Retelling historical events can be a tricky thing: any attempt at bias or selective memory is easily exposed when that history is recent. But the further back you go, the less widely the history is known. And once you go back before, say, the days of photography, then selection becomes easier.
This may or may not have been in the mind of Corporal Clegg today when he signalled the supposedly biggest shake up of our democracy since the Great Reform Act of 1832. Because that act, although it extended voting rights, still meant that only one in seven adult males were able to vote. Even after subsequent legislation in 1867 and 1884, only 60% of males had the vote, and there was still a property qualification. Universal – and unconditional - suffrage for all over 21 did not come until 1929.
And, although some of the suggested repeals are ones I agree with – ID cards go in the WOTAM category (Waste Of Time And Money), and the over-zealous use of DNA and other databases is in my book A Bad Thing – he may come unstuck on the attempt to stop the move to biometric passports, at least for those travelling to the USA. Moreover, the idea of asking the public which laws they would like to have repealed smacks of cheap populism. Leaders are there to lead (there’s a hint in the name).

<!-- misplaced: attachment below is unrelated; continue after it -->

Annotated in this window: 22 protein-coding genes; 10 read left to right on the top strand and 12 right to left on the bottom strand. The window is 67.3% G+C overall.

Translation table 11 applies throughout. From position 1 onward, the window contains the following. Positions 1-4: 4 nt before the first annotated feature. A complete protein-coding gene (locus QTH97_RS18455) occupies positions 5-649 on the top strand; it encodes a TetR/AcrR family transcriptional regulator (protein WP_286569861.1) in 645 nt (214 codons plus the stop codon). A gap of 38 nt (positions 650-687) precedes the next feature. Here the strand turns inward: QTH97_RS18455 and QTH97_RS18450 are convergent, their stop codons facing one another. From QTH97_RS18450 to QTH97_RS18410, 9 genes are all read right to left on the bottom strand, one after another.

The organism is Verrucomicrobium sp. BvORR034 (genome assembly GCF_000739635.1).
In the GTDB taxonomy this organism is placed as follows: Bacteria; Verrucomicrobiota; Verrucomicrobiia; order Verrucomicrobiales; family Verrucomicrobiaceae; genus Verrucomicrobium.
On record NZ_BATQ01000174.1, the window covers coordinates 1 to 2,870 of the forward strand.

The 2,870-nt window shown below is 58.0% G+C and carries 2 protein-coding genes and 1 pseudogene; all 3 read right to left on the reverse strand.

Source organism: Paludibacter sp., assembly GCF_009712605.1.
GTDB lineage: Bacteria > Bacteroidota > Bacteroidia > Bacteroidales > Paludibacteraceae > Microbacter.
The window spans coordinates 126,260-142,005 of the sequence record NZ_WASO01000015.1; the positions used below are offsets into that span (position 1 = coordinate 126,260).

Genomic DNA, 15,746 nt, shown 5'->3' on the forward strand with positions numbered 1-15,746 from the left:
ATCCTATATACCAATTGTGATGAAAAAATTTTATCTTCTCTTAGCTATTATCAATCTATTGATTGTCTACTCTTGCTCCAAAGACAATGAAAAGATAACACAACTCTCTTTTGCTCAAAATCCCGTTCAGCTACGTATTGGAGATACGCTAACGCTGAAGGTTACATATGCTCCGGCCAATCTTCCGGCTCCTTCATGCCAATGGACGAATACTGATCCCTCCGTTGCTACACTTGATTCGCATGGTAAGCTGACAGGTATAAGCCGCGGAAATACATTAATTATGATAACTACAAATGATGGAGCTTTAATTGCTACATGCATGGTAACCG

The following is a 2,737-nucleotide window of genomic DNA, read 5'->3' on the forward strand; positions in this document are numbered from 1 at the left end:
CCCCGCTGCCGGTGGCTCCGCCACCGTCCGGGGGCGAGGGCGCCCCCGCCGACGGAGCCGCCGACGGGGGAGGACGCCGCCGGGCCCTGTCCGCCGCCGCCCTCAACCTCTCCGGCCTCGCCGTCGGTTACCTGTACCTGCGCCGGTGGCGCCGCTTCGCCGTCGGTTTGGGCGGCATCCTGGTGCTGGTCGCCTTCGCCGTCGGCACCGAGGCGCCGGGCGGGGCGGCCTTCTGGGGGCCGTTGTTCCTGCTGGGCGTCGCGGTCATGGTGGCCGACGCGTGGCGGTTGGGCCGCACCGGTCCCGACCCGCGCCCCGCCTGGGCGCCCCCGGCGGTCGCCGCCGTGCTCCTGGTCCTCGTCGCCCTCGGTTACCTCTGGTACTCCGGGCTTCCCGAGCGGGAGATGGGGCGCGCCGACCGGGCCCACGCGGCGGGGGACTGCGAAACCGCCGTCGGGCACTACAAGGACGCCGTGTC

But it is in the area of voting reform that Clegg must know there will be problems. The Tories don’t want what he wants, so the donkey’s two heads will campaign against one another on the issue. Even if there is a referendum on a new voting system, the chances are that any proposal for change will be defeated when it comes to the vote that matters – that in the House of Commons. Such a defeat would not even need Labour MPs to get involved: they can sit on their hands while the Lib Dems’ paltry 57 votes get trampled under more than 300 Tory ones.Thus the inevitable outcome when idealism is subject to the cold wind of reality.